Amid Rising Number of Uncertified Teachers, Previous Classroom Experience Proves Vital in Texas

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2024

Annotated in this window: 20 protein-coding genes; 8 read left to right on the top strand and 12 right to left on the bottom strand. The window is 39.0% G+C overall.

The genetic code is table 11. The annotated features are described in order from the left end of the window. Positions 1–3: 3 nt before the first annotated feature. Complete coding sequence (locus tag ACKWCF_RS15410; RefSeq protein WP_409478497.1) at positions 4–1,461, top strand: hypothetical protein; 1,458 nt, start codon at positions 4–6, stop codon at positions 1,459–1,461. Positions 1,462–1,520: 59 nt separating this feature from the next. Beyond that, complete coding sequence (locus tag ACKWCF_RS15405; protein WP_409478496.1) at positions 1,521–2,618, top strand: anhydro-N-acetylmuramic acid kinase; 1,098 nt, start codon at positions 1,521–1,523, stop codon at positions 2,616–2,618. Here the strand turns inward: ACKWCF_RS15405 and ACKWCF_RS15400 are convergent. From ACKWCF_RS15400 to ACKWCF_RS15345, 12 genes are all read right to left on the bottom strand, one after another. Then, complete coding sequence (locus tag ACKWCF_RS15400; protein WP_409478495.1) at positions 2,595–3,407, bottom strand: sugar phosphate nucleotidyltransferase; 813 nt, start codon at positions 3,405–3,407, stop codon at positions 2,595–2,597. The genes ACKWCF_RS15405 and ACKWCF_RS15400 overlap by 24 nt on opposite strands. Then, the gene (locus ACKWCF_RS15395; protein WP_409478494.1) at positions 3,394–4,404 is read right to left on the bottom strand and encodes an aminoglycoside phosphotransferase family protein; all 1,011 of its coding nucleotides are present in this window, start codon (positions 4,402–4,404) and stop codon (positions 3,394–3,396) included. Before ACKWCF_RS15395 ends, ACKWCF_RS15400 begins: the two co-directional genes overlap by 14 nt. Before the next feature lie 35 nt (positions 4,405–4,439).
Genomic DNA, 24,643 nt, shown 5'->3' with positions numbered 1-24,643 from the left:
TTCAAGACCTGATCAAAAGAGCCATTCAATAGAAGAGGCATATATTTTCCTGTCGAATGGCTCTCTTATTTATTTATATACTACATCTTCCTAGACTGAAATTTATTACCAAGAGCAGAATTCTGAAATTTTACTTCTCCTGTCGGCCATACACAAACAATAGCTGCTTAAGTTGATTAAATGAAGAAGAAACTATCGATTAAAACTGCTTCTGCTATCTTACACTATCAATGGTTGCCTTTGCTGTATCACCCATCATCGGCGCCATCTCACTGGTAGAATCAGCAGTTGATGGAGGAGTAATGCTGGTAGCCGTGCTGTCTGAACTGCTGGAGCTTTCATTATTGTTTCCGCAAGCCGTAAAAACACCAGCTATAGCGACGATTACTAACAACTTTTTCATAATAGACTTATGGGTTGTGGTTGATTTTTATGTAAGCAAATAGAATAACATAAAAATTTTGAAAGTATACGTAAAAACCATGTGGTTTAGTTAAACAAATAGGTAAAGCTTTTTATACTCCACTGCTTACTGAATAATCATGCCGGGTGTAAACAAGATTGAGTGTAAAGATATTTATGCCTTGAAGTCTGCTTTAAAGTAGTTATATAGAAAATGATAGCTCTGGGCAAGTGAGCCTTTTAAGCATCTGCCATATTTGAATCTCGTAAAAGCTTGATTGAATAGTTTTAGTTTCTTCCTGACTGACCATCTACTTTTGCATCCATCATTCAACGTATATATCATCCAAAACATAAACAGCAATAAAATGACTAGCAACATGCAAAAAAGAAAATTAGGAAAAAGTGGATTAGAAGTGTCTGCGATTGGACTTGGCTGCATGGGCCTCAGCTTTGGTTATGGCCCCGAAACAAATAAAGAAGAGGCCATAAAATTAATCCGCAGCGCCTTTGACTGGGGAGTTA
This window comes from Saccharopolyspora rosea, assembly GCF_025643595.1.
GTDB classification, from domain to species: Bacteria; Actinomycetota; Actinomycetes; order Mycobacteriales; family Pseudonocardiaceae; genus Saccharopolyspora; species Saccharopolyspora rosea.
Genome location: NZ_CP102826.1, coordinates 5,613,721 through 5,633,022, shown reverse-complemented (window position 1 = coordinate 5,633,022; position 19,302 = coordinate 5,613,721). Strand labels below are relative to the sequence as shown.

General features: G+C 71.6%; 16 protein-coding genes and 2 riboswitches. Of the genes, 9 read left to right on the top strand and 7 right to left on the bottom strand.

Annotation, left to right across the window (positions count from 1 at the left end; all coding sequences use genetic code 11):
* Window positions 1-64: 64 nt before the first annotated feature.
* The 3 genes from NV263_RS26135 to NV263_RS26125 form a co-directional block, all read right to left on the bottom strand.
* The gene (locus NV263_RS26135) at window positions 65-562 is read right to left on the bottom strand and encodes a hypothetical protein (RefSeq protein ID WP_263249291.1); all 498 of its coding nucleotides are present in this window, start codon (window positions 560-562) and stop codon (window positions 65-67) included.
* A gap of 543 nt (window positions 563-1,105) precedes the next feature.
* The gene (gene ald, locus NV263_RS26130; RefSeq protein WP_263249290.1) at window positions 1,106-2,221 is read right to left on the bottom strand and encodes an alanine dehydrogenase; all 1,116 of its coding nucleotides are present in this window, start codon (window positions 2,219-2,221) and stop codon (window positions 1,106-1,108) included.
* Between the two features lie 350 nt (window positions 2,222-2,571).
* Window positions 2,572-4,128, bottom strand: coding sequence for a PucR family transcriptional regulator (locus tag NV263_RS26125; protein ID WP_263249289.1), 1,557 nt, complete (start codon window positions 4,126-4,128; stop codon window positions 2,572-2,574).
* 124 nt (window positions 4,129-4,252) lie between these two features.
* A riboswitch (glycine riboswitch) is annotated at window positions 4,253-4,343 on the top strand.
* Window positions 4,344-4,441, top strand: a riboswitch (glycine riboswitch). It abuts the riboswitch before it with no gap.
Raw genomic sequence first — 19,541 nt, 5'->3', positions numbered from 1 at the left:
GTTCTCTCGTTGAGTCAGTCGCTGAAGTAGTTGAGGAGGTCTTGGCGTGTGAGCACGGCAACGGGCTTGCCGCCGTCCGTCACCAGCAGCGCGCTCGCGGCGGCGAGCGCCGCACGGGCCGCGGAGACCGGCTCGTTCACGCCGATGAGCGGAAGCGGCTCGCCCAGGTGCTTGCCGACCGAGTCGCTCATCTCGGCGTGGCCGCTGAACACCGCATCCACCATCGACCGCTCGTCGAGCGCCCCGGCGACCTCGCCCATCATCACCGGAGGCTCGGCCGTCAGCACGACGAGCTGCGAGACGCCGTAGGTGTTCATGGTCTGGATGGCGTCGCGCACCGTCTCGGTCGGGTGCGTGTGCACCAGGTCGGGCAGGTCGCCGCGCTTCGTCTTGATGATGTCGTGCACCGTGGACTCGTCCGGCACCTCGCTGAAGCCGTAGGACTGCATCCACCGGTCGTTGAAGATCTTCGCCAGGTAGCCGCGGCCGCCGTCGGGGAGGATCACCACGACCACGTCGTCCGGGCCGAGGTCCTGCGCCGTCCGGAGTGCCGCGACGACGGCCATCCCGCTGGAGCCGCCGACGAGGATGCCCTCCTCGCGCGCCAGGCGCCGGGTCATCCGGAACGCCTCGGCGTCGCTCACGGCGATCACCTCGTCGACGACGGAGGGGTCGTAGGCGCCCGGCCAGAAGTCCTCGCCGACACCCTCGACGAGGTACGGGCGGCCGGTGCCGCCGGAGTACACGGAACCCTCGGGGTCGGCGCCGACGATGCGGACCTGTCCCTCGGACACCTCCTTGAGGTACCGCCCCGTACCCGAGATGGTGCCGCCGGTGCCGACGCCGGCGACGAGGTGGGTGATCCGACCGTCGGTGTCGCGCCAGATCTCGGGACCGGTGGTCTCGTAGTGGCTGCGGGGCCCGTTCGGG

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This policy brief examines the growing prevalence and impact of uncertified teachers in Texas public schools, particularly focusing on their backgrounds and the implications for student achievement. Since the onset of the COVID-19 pandemic, there has been a significant rise in the employment of uncertified teachers, driven by staffing shortages and the flexibility offered by state regulators. Using data from the 2021-22 and 2022-23 school years, this study reveals that nearly half of first-time, full-time new teacher hires are uncertified, with a disproportionate concentration in rural districts. The analysis shows that uncertified teachers, especially those without prior classroom experience, are linked to declines in student achievement. Conversely, uncertified teachers with prior classroom roles such as paraprofessionals do not negatively impact student outcomes. The brief highlights the need for targeted investment in high-quality alternative certification pathways and enhanced data transparency to address these challenges. Recommendations include leveraging Grow Your Own programs, improving alternative certification pathways, and increasing data accessibility to ensure better hiring decisions and support student success across Texas.

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